Sensing the approaching rash of criticism, Jim Leyland tried deflecting the attention after Jose Valverde blew his first save in his Detroit Tigers’ renaissance.

“We didn’t take advantage of all the runners we had on base,” Leyland said.

Nice try, Skip.

Even the most scorching bats will cool. Miguel Cabrera will look mortal, weakly popping up with the bases loaded and only one out. That’s when it’s the bullpen’s job to step forward and slam the door. It performed its role admirably for two innings until every fan’s worst nightmare rematerialized — the Papa Grande leadoff walk in the ninth inning.

“That’s usually the kiss of death,” Leyland said in between nibbles of his postgame entrée. “He’s done that before and we’ve gotten out of it. And we still had our chances with two out. But usually walking that first guy in a one-run game is pretty tough.”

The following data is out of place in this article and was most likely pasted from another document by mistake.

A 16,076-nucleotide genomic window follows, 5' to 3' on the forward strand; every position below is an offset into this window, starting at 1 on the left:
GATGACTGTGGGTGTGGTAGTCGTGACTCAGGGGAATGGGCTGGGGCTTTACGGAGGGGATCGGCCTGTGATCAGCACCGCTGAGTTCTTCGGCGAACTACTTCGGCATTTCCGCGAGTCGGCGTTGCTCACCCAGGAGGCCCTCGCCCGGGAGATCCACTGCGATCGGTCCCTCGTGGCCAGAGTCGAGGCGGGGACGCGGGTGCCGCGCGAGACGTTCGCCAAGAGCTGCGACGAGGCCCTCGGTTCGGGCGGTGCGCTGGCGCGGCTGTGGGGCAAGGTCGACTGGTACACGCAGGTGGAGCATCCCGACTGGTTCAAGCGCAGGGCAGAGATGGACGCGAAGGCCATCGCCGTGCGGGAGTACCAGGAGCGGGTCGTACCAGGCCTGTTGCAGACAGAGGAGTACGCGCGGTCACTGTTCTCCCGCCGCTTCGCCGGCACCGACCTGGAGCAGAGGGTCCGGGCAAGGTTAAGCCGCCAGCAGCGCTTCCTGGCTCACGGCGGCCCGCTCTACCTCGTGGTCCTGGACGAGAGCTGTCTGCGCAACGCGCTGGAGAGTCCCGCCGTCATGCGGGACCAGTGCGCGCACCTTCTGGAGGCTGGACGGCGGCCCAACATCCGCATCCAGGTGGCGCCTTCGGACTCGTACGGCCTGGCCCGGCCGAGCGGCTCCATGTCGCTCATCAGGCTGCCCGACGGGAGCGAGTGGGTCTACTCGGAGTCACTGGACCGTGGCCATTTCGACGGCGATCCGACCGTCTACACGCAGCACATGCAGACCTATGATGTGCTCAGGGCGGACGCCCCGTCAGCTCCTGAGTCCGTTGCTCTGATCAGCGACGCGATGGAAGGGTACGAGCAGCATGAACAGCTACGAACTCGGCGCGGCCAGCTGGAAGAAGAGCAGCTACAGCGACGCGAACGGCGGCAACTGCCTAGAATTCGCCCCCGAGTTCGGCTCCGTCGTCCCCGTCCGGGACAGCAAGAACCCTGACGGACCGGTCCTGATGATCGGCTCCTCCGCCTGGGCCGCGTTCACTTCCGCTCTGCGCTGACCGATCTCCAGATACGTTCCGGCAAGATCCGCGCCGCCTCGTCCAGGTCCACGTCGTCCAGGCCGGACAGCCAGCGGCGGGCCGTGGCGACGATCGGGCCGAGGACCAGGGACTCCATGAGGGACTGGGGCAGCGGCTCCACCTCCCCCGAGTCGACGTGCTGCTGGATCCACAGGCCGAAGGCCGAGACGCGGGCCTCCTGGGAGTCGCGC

Valverde blew it Sunday afternoon, in classic Valverde contradictory closer fashion.

The leadoff walk to Cleveland pinch-hitter Michael Bourn was the equivalent of giving up a double because of Valverde’s frustrating penchant for not holding runners at first base. Valverde never once looked at Bourn. And on the second pitch, Bourn easily stole second.

Valverde struck out two, but also walked two. He threw 29 pitches — 14 of them were balls. All of them were fastballs, not one split-fingered fastball. And through all the assorted ugliness, there yet remained the chance to record the save until Michael Brantley knocked one of those fastballs into leftfield for the game-tying run.